I was typing so hard the scab on the inside of my finger split open. I was crying. It was black outside and black inside. There, in the dark, there was blood dripping out on all the black letters. My keyboard was like a crime scene. The blood didn’t stop me. It fueled me. It was connecting me to my pain. I typed chaotically and frantically until all my words were hushed, and the only thing left was the slow drying red over the hole on my finger. Words sealed back up my deep wound. Never before had I felt such deep pain. After years and years, a friendship I had ended. I was experiencing heart-ripping-out rejection. Here, on my bed, with the blood and the blackness and the typing, I sobbed a desperate sort of sob.
I’ve spent most of my life dreaming of having a best friend. I wanted a friend who would never forget my birthday, save me a seat, and share her secrets with me. I wanted to be someone else’s favorite person. We would have each other’s backs and be a holy, little clique. I thought if I had a best friend, I’d be safe and feel wanted. But after several friendship breakups, friends who never called back, and friendships that slowly fizzled out, I started to see how something was wrong with the way I pursued and maintained relationships. After breaking hearts and quiet vows, I’m learning how God uses friendships in my life to draw me into a deeper friendship with Him. From pain to healing and from forgiveness to freedom, here are five mistakes I’ve made in my friendships.
1. Idolatry. I worshipped friendships. I just wanted one best friend. One. Anytime I found a friend I connected with, I used her to fill the void in my heart. I put that friend on a pedestal and that friendship became an idol I had to keep appeased, happy, and satisfied. Instead of idolizing a best friend, God invites us to put Him above any and all relationships.
2. Envy. I became easily jealous when I saw other people have friendships I wanted. Now in this age of social media, I am always aware when my friends are hanging out without me. When I scroll through images of friends hiking and brunching without me, a pang of envy pokes at my heart. Instead of letting envy spoil my soul, God invites me to pray blessings over other relationships, “God, bless their friendships. Bless them and change my heart.”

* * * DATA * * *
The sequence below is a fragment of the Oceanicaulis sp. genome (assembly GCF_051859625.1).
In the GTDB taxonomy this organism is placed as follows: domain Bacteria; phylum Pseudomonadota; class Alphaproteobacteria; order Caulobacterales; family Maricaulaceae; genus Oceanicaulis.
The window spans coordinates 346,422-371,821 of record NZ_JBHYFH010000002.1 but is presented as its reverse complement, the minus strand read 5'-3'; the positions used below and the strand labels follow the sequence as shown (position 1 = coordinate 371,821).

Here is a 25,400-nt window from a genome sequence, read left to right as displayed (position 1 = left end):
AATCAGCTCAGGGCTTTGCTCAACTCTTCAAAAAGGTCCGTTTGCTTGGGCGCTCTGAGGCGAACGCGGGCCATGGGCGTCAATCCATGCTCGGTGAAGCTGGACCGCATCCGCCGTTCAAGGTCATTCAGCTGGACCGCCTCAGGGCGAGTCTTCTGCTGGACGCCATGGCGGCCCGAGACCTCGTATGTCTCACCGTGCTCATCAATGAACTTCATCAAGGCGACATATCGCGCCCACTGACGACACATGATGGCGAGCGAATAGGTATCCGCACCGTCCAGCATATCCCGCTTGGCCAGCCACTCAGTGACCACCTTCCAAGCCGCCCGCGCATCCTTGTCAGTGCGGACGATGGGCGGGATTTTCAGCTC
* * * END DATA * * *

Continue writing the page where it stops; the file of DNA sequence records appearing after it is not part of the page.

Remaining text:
3. Comparison. As my friendships would grow in intimacy, so did my need to compete. I was always comparing myself to them. She was smart, but I was smarter. She was thinner, but I was more athletic. She was funny, but I was more popular. Comparison will poison friendships. It hurts people. Instead of comparison, God invites us to lift others up. He wants us to put others first. If relationships have any chance of surviving, we must stand on the same ground of grace.
4. Fear. I was always afraid of friendships ending and being rejected. I was nervous I wasn’t a good enough friend. I would be manipulative and dishonest because I didn’t want to disappoint anyone. I would hide parts of myself that I was afraid of showing. I didn’t believe she could handle the real me, so I would conceal the truth. Instead, God invites us to step into the light. Friendships can only grow if there is honesty.
5. Pride. I had to be right. I needed to be right. When I made mistakes, it was so hard for me to admit my wrong. I would turn the blame on others or skirt around the real issues. I didn’t take ownership for the mistakes I made. Instead, God invites us to confess. The only way to truly meaningful relationships is through confession.
Friendships are one of God’s greatest gifts to us. When you find a good friend, your life will be forever changed. But I don’t just want to find a good friend anymore. I don’t want to stuff relationships into the void in my soul to feel okay. I don’t want envy to make me paranoid and ugly. I don’t want comparison to be what divides my friendships any longer. When I feel fear pricking my paralyzed heart, I don’t want to tell tiny white lies. I don’t want to prove myself or let pride become a shield that keeps me from seeing myself.
I want to be a good friend. I want to be a friend that sets my friends free, builds them up, cheers them on, speaks the truth, and humbly walks with them through life. God models pure friendship for us in the way He gave Himself up for us. Yes, a true friend lays down her life for another. It takes a tremendous amount of trust to love a friend this way. It requires entering the deep love and friendship of Jesus first. The way to better our friendships is to know the friendship of Jesus. I can make mistakes, cry, lose relationships, and bleed, but the friendship of Jesus will always remain faithful to me.
The way to better our friendships is to know the friendship of Jesus. -Anjuli Paschall: Click To Tweet